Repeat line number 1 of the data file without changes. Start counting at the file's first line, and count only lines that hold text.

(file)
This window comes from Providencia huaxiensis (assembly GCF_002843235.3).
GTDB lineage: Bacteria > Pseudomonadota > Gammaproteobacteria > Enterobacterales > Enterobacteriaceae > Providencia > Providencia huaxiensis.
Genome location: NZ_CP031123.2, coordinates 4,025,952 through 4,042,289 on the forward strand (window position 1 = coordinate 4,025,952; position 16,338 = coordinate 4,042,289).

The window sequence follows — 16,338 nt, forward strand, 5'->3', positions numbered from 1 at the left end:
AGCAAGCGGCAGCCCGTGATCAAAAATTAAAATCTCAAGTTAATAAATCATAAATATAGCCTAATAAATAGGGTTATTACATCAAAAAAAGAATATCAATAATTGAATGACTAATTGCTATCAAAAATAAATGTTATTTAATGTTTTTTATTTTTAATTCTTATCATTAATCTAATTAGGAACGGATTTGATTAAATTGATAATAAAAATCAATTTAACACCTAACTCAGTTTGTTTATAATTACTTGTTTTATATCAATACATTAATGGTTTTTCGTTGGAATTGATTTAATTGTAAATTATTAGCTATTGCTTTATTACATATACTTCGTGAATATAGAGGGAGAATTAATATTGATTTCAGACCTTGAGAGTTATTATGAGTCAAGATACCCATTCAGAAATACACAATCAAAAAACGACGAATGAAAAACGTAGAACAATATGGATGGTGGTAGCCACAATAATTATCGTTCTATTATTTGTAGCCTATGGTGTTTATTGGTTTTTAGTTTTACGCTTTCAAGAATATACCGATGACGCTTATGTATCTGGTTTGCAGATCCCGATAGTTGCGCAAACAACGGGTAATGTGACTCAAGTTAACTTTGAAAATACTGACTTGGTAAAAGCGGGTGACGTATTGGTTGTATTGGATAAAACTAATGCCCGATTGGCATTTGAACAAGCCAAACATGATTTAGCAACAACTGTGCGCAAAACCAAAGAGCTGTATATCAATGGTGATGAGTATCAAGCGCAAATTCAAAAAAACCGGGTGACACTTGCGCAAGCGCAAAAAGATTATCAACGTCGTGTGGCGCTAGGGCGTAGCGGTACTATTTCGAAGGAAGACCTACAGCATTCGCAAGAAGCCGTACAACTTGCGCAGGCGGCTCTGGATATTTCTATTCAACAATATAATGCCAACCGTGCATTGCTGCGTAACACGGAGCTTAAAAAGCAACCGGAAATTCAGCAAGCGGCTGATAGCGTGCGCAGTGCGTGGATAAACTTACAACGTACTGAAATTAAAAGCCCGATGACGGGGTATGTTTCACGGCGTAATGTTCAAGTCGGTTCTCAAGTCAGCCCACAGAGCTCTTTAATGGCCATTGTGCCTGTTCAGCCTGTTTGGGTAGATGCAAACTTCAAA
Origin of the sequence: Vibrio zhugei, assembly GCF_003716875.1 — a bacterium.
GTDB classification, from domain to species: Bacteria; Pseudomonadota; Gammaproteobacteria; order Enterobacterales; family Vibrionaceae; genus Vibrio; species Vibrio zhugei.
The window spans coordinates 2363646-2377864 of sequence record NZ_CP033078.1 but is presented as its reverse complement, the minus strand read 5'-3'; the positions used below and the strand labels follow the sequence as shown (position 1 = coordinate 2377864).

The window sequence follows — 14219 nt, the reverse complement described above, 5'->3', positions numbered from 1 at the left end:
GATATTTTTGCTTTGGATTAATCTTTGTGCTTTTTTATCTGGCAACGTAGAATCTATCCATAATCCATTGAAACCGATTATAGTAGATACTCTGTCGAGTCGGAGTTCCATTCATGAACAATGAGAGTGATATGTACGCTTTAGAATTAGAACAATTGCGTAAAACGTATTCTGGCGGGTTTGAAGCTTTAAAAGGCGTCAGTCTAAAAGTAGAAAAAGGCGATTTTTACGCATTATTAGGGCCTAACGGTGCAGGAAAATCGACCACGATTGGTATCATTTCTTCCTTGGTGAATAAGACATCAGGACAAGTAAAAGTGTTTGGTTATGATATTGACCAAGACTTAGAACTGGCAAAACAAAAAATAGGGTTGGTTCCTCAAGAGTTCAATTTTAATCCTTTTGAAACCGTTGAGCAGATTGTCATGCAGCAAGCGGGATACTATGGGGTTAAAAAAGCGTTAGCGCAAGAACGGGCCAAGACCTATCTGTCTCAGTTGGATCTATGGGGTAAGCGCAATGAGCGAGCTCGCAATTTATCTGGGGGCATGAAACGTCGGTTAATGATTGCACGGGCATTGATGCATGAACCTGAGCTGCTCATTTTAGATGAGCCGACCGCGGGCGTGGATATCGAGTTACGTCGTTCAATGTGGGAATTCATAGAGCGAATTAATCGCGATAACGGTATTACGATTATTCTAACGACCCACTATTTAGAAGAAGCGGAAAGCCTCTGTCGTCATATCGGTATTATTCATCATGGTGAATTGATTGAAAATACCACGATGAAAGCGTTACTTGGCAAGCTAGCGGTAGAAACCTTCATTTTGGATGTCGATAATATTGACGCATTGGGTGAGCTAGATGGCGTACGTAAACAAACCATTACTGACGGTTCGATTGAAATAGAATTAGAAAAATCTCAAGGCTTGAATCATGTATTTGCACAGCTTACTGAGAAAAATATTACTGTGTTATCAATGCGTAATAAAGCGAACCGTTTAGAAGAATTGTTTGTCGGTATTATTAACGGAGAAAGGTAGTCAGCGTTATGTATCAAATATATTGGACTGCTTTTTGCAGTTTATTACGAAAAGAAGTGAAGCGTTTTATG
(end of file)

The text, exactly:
This window comes from Providencia huaxiensis (assembly GCF_002843235.3).